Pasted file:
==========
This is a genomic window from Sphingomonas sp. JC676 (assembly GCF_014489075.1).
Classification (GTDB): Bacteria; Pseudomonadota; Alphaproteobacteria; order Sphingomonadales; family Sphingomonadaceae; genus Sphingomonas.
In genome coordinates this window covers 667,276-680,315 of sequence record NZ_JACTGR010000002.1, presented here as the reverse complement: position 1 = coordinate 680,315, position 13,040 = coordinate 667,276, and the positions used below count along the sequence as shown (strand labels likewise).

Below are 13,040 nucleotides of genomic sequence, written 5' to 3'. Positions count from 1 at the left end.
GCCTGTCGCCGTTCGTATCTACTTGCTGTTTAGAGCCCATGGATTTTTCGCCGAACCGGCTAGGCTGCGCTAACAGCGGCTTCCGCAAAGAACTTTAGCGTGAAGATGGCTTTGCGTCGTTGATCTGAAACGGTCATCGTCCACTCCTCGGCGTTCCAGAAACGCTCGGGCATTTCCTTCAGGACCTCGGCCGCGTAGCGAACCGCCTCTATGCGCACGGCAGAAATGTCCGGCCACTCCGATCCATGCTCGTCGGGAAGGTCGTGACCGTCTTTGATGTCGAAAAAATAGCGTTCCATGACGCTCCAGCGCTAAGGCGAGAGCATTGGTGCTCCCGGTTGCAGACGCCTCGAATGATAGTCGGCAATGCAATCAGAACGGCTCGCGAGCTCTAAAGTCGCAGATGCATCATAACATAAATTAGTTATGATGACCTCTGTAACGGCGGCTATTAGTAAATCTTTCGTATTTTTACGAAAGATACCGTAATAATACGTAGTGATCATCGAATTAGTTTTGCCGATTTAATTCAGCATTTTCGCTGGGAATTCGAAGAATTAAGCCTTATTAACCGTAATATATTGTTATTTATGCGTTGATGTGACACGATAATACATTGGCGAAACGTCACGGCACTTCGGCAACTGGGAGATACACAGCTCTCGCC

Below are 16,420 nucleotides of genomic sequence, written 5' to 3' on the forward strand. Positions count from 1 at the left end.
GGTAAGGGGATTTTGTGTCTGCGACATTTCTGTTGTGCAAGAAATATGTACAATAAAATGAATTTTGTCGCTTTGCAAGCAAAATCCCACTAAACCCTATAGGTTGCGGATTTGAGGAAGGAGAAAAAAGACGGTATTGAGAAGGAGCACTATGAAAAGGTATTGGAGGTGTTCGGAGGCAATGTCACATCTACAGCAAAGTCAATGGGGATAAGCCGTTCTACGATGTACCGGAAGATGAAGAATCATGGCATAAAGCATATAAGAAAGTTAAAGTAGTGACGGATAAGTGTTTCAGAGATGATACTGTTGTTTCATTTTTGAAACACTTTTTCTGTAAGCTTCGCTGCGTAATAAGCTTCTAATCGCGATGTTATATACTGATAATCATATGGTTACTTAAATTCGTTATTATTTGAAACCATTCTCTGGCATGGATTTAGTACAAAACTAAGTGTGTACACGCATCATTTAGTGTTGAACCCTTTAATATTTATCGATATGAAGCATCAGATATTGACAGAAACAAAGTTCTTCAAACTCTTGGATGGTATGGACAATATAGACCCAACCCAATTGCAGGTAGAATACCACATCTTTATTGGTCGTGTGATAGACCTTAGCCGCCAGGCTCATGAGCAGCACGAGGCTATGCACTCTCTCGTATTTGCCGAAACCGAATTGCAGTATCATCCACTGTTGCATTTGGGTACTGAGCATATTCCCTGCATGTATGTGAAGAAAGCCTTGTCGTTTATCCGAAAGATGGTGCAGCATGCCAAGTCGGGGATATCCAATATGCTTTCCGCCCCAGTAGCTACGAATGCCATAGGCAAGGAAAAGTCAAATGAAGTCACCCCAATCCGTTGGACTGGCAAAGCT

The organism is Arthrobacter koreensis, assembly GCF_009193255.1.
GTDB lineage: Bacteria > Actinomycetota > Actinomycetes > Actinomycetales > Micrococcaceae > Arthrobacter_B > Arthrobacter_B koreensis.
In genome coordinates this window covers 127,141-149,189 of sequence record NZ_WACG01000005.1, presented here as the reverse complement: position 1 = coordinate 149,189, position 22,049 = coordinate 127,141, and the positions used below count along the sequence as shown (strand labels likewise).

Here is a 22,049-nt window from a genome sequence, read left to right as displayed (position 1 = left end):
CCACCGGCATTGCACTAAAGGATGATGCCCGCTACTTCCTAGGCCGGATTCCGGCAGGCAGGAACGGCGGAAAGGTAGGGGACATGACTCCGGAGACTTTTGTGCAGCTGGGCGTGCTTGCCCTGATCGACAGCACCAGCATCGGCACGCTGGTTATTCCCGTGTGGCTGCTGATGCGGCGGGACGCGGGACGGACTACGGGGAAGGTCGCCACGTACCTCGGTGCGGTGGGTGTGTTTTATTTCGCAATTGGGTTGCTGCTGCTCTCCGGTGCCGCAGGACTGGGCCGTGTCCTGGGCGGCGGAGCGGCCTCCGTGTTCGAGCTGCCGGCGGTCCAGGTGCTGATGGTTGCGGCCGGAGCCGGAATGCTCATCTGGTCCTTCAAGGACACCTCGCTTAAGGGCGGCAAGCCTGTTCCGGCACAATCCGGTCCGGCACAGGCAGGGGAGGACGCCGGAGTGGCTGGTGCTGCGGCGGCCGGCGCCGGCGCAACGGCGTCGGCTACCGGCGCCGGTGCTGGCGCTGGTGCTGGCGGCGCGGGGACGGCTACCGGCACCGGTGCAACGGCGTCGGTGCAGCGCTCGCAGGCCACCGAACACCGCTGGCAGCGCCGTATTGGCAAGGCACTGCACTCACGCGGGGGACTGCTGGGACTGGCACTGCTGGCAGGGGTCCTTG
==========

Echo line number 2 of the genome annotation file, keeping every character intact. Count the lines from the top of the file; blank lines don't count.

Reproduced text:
Classification (GTDB): Bacteria; Pseudomonadota; Alphaproteobacteria; order Sphingomonadales; family Sphingomonadaceae; genus Sphingomonas.